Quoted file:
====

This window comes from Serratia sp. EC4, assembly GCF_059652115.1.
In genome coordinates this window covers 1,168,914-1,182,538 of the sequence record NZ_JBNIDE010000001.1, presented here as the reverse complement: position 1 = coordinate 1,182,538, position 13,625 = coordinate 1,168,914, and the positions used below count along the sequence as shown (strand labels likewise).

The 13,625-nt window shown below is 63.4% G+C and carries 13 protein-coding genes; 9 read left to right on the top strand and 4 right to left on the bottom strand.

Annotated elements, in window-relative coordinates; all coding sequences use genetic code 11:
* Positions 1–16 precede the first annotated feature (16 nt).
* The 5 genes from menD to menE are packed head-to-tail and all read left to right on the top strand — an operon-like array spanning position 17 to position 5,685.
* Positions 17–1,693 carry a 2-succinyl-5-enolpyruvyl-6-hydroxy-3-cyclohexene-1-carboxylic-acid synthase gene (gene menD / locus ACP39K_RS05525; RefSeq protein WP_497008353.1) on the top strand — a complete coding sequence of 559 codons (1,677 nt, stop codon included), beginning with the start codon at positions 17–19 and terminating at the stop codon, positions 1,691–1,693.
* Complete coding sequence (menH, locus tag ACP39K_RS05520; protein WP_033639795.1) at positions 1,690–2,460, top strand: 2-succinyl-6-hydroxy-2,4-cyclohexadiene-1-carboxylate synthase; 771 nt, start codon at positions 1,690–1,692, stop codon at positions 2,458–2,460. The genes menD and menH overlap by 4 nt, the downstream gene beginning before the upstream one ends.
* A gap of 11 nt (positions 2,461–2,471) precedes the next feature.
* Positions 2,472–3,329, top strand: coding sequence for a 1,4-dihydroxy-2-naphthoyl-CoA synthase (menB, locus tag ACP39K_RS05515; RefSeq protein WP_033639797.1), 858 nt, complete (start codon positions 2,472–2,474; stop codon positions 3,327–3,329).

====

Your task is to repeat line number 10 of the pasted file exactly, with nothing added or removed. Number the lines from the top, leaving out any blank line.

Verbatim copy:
* Positions 2,472–3,329, top strand: coding sequence for a 1,4-dihydroxy-2-naphthoyl-CoA synthase (menB, locus tag ACP39K_RS05515; RefSeq protein WP_033639797.1), 858 nt, complete (start codon positions 2,472–2,474; stop codon positions 3,327–3,329).